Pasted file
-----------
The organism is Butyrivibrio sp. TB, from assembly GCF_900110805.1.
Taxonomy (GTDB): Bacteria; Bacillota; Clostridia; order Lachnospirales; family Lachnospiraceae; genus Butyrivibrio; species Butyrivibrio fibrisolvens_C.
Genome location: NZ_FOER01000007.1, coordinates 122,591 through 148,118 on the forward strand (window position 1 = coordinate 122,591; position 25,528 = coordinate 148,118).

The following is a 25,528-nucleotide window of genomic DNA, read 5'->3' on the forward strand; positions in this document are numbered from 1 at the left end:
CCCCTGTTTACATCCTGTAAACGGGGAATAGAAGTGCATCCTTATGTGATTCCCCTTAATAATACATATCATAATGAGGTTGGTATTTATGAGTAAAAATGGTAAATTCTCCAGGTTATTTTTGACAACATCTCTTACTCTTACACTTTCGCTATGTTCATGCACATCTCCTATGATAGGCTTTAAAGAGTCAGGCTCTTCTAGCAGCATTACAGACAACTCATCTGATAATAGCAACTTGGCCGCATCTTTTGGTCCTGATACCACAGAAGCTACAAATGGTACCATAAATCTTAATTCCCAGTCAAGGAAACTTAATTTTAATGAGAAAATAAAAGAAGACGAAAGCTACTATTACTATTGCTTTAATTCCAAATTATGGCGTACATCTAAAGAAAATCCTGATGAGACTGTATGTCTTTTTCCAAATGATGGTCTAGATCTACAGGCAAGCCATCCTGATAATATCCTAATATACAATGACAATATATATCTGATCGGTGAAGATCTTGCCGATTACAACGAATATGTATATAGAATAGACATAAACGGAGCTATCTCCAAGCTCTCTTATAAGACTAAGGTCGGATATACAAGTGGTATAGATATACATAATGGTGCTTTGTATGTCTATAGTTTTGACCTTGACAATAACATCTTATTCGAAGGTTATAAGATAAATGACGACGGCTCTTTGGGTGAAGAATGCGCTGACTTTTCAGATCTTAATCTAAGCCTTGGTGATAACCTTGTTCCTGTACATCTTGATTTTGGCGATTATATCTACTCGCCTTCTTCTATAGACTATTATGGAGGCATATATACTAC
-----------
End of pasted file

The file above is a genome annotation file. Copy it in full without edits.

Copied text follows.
The organism is Butyrivibrio sp. TB, from assembly GCF_900110805.1.
Taxonomy (GTDB): Bacteria; Bacillota; Clostridia; order Lachnospirales; family Lachnospiraceae; genus Butyrivibrio; species Butyrivibrio fibrisolvens_C.
Genome location: NZ_FOER01000007.1, coordinates 122,591 through 148,118 on the forward strand (window position 1 = coordinate 122,591; position 25,528 = coordinate 148,118).

The following is a 25,528-nucleotide window of genomic DNA, read 5'->3' on the forward strand; positions in this document are numbered from 1 at the left end:
CCCCTGTTTACATCCTGTAAACGGGGAATAGAAGTGCATCCTTATGTGATTCCCCTTAATAATACATATCATAATGAGGTTGGTATTTATGAGTAAAAATGGTAAATTCTCCAGGTTATTTTTGACAACATCTCTTACTCTTACACTTTCGCTATGTTCATGCACATCTCCTATGATAGGCTTTAAAGAGTCAGGCTCTTCTAGCAGCATTACAGACAACTCATCTGATAATAGCAACTTGGCCGCATCTTTTGGTCCTGATACCACAGAAGCTACAAATGGTACCATAAATCTTAATTCCCAGTCAAGGAAACTTAATTTTAATGAGAAAATAAAAGAAGACGAAAGCTACTATTACTATTGCTTTAATTCCAAATTATGGCGTACATCTAAAGAAAATCCTGATGAGACTGTATGTCTTTTTCCAAATGATGGTCTAGATCTACAGGCAAGCCATCCTGATAATATCCTAATATACAATGACAATATATATCTGATCGGTGAAGATCTTGCCGATTACAACGAATATGTATATAGAATAGACATAAACGGAGCTATCTCCAAGCTCTCTTATAAGACTAAGGTCGGATATACAAGTGGTATAGATATACATAATGGTGCTTTGTATGTCTATAGTTTTGACCTTGACAATAACATCTTATTCGAAGGTTATAAGATAAATGACGACGGCTCTTTGGGTGAAGAATGCGCTGACTTTTCAGATCTTAATCTAAGCCTTGGTGATAACCTTGTTCCTGTACATCTTGATTTTGGCGATTATATCTACTCGCCTTCTTCTATAGACTATTATGGAGGCATATATACTAC